One of the best tricks of making a horror movie is not to show too much, allowing the imagination to create the monster. We can’t see molecules, which is what makes them scary. We fill this vacuum with fairy stories about what molecules are. We stereotype them as toxic, or dangerous.
To say chemicals are toxic is rather like saying people are bad. Some are. Most aren’t. It depends. Most molecules you meet are not dangerous, which helps explain why you’re alive.
My students and I work with molecules every day: we study what they do, and how to make them. None of us has ever seen a molecule with our naked eyes, but we know they’re there, and what they look like. Understanding molecules is like learning a language: it takes time, but eventually you come to see the beauty.
Just as a language can be used to create things that are beautiful, or ugly, inspiring or harmful, so atoms can be arranged to form molecules that are tasty or toxic, fragrant or explosive.
“Molecule” is another word for “chemical”. Typically we talk about a molecule as a single thing, and a chemical as a collective – rather like a person is part of a population. The whole world consists of molecules – we are immersed in them. But never is our relationship as intimate as when we eat them.
Food is a bunch of chemicals, nothing more, nothing less. When we eat, we eat chemicals. Some are simple, such as water or salt. Some are complex, such as the proteins in steak. But they’re all chemicals.
There is no part of food that is not chemical. If you eat an apple that weighs a hundred grams, you have eaten a hundred grams of chemicals.
Why are people alarmed by this idea? It’s partly that the word “chemical” has had a bad public relations run. There’s a feeling that natural “things” are good for us, but synthetic “chemicals” are bad.
This is, of course, nonsense. I work on a drug given to people suffering from the parasitic disease Bilharzia, which is extraordinarily effective. Millions of lives have been transformed. The drug is a synthetic chemical that does not occur in nature.
Humanity discovered it by making it. We should be proud. I’m not so keen on strychnine, although you find that in nature. I’d rather not.
The chemicals that make up our food are things we’ve evolved to eat so are typically good for us – that’s why they’re part of our diet.
We’ve co-evolved with the apple so that we find it tasty. It’s tasty because there are a load of chemicals in the apple that fit into things on our tongue that fire neurons to our brain in a pattern that the brain interprets as “tasty”.
We don’t like a moldy apple because there are different chemicals in there that are warning us the apple’s no longer good to eat. Our sense of taste and the apple developed in tandem. If we welcomed our alien overlords to Planet Earth with a gift basket of apples, it’s touch-and-go whether that would go down well.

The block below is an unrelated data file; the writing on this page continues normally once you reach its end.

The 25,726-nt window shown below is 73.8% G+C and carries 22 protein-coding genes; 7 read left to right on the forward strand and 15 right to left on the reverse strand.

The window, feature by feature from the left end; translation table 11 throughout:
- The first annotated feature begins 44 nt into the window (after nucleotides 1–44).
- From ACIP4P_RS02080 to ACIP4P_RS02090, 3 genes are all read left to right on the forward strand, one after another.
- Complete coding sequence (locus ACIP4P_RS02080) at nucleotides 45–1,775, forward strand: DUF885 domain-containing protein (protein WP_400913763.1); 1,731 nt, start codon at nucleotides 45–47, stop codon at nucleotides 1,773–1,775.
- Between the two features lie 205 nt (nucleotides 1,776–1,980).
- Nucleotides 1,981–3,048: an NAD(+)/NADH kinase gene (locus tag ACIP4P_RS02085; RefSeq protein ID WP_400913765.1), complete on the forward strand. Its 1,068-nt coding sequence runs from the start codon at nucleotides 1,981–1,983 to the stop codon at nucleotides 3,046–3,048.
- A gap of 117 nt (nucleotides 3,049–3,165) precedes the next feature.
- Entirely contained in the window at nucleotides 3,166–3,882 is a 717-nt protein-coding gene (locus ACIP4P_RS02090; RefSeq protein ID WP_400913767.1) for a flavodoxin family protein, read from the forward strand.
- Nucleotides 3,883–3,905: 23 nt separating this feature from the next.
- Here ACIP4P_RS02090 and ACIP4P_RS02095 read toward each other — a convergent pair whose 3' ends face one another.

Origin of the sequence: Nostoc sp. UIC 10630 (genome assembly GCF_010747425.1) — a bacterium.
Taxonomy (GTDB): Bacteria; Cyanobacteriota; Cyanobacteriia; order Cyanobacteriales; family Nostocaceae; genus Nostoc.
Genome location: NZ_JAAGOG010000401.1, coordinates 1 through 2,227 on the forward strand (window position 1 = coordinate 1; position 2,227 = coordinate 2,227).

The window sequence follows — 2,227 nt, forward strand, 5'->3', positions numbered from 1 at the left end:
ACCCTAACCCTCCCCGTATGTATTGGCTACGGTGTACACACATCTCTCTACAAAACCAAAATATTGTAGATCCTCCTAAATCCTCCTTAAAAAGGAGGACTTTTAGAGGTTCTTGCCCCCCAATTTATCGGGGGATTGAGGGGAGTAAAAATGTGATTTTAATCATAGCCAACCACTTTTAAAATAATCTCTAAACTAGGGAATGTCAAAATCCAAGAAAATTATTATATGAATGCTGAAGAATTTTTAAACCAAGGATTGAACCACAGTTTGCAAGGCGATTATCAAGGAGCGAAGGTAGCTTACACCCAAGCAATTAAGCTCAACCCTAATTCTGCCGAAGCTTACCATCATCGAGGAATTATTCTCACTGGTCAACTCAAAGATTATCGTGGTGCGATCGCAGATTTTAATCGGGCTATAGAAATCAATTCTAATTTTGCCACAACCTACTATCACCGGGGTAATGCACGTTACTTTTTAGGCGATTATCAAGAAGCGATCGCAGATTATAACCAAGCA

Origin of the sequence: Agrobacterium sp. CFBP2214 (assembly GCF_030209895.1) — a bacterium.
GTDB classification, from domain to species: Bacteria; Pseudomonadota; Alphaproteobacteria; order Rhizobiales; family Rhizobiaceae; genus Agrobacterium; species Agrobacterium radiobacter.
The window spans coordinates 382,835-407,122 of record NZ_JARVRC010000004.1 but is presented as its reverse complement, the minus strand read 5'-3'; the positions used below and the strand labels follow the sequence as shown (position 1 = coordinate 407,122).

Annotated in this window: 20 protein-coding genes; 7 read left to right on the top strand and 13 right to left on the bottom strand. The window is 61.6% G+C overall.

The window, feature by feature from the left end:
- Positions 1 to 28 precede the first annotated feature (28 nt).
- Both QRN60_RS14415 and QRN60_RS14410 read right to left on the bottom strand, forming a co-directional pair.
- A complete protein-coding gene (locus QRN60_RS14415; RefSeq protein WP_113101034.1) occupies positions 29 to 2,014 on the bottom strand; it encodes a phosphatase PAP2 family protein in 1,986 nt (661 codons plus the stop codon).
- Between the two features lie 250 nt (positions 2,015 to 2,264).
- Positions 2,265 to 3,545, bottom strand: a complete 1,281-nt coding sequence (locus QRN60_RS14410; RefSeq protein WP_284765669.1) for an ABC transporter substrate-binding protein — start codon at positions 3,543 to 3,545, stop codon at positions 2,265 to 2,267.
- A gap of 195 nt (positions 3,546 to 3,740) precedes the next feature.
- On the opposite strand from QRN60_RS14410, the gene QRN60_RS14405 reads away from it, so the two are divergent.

We can make the chemicals responsible for these nice tastes in the lab. Many of those chemicals are organic molecules (meaning they are constructed of a framework of the chemical carbon, not that they have been reared on a free-range farm).
Many of the chemicals are metal ions such as iron and copper that we need for our bodies to function – the same elements we find in cars and buildings.
The reason we can’t make a taste exactly like an apple in a lab is because the apple taste is a symphony of chemicals, rather than just one. It’s hard for us to make an apple.
We can approximate it by making some of the things in apples, and those chemicals would be exactly the same as the ones in the apple that was grown, but it’s not likely we’re going to make a synthetic apple any time soon. Why bother? The tree makes the chemical symphony just fine using sunlight, water and air.
I enjoy understanding the molecular nature of things. I know the structure of the molecule that’s responsible for the colour of red wine. When I look at the molecular structure I find it beautiful, and when I look at red wine I sometimes think of that molecule, and its trillions of brothers, tumbling through my glass and catching the light.
When I sip wine I think about all the chemicals going into my body, and the incredible sophistication of my handling all the molecular diversity I’m drinking.
The alcohol goes one way, the red colour goes another, and all the other molecules go their different ways in a seamless process my ancestors developed.
I repurpose the chemicals I eat to construct the fabric of my body, such as the chemical in my blood that lets me use oxygen, or the chemical in the back of my eye that lets me see.
This choreography with the chemicals we eat happens because I am a chemical thing. I consume chemicals and enjoy them because I am a creature of chemical evolution.
I need chemicals to survive, and to enjoy life. I take in chemicals and they become part of me. When I die, I’ll return myself to the earth and perhaps become part of an apple. Our world, in all its breathtaking diversity, is completely composed of chemicals.
As this is the International Year of Chemistry we ought to remember this idea, and treat the word “chemical” with the respect it deserves – as a broad but accurate description of what we are.